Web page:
Is There a Reason to Be Optimistic about Advance Auto Parts?
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On Jan. 29, the closing bell saw Advance Auto Parts (NYSE: AAP) shares drop to $74.57, a -1.80% change of $1.37. It ranged from a low of $74.49 to a high of $75.83 for that day, while the past 52 weeks saw it trade at a high point of $93.08 to a low of $60.87. In the third quarter of 2012, AAP lost its footing, with earnings per share falling by 14.2% to $1.21 mainly due to weakened sales in some major markets.
However, Advance Auto’s EPS did meet Zacks’ estimates for that particular quarter. The company’s income dropped heavily, from $105.6 million to $89.5, a 15.2% decline. Nevertheless, the beginning of 2013 saw Advance Auto Parts report its acquisition of BWP Distributors via a cash transaction, which could help the company in expanding sales and profits in the northwestern part of the US. This means that the operation of 124 BWP stores will be utilized in helping reposition itself in the auto retail market.
Ups and Downs
Near the end of 2008 all the way to April 2012, Advance Auto Parts’ share price grew by an impressive 262%, with auto manufacturing sales lagging over the same period. Since April 2012, shares of Advance Auto Parts slid a hefty 21%, while fellow retailers O’Reilly Automotive (NASDAQ: ORLY) and Autozone (NYSE: AZO) dropped by 17% and 13%, respectively, although these two companies experienced growths of 345% and 380%, respectively, when the market was booming. Recent months, however, showed a paradigm shift with the auto sales overtaking sales at auto parts retailers, due to improvement in the job market and the comparative strength in general purchasing power. Consumers were in a better position to replace their clunkers with vehicles fresh out of the showroom.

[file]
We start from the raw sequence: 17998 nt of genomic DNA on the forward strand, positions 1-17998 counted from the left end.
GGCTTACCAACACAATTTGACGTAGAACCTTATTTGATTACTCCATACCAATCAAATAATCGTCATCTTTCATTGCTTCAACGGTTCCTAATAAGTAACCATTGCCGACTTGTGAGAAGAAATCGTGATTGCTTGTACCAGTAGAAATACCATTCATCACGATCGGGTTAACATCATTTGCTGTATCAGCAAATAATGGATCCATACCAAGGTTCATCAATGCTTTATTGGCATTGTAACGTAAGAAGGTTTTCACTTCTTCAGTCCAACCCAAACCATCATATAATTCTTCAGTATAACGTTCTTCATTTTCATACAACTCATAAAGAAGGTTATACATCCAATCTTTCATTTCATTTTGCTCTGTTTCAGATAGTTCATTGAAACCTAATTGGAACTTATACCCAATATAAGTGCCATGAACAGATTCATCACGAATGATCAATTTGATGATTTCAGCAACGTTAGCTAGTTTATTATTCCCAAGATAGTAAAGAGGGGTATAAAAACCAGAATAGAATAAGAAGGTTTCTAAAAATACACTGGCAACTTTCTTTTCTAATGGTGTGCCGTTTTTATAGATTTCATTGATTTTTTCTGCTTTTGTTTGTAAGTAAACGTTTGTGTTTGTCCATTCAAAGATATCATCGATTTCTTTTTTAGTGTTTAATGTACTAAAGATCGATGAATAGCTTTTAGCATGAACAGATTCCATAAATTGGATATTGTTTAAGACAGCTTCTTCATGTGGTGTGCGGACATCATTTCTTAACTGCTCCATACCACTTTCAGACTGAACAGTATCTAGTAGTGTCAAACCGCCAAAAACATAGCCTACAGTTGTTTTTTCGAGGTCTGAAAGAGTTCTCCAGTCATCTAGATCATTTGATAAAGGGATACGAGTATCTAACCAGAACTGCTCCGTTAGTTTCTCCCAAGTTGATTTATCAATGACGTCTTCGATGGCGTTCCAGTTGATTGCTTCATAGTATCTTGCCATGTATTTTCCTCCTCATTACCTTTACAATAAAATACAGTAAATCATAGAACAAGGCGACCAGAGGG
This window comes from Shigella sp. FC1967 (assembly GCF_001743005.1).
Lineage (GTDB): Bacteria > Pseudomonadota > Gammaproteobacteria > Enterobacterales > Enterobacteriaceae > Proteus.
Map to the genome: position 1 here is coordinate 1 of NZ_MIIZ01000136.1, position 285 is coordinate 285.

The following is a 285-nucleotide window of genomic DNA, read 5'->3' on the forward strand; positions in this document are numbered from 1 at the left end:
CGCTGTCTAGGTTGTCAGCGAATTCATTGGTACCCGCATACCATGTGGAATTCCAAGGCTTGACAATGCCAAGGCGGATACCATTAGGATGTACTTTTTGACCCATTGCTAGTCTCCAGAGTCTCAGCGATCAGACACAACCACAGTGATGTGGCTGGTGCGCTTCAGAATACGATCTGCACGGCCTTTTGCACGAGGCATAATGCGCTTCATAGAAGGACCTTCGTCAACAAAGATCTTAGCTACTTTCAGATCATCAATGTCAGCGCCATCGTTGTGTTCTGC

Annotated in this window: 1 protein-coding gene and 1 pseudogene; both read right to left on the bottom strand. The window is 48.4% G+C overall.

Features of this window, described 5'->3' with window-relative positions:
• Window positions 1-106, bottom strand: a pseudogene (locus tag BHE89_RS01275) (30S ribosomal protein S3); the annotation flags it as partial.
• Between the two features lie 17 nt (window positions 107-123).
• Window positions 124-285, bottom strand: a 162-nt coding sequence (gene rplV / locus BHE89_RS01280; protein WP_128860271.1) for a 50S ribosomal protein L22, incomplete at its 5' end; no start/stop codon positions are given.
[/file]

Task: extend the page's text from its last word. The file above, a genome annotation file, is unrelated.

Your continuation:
O’ Reilly Automotive has reported fourth quarter earnings for 2012 on Feb. 7, with analysts expecting a larger EPS of $1.08 from $0.93 one year ago. For this year, EPS is pegged at $4.69, with revenue for the annum a potential $6.17 billion. It is rated by 62.2% of analysts as a stock to buy, with the automotive aftermarket retailer and supplier being in stiff competition with Autozone and Advance Auto.
Rival auto parts seller Autozone has returned more than 20% per year, with 2013 forecasted to grow a steady 17%; slightly on the modest side. Growth potential may also be a tad on the mediocre side due to the slew of – count ‘em – 5,000 sales locations, which may generate sluggish stocks and not too much in the way of additional stock value and profits for traders.
Auto Parts Retailers vs Automakers
The trend of automakers overtaking auto retailers, at least for the interim, caused analysts to predict a marginal increase in auto sales for the year. General Motors surged 60%, while Ford shot up by 56% since the dip in July of last year. Competitors Toyota and Honda have gained upwards of 25% since November 2012 due to the reduced power of the Yen. Will retailers be able to turn the tide and recover?
Will Advance Auto Parts Move Upward?
The lost ground, considering the stock’s history, indicates that it is not that difficult to recapture its glory from prior to the recession. It may still generate modest growth and profits through an eventual comeback, although it could take a while for Advance Auto Parts to recuperate and join the fold of some of the most in-demand stocks in the industry today. Based on growth , however, Autozone and O ‘Reilly may appear to be better short-term buys because they outdrove Advance in terms of stock decline and past performance; but for the long term, the latter’s plans for expansion may put it in the lead once again.
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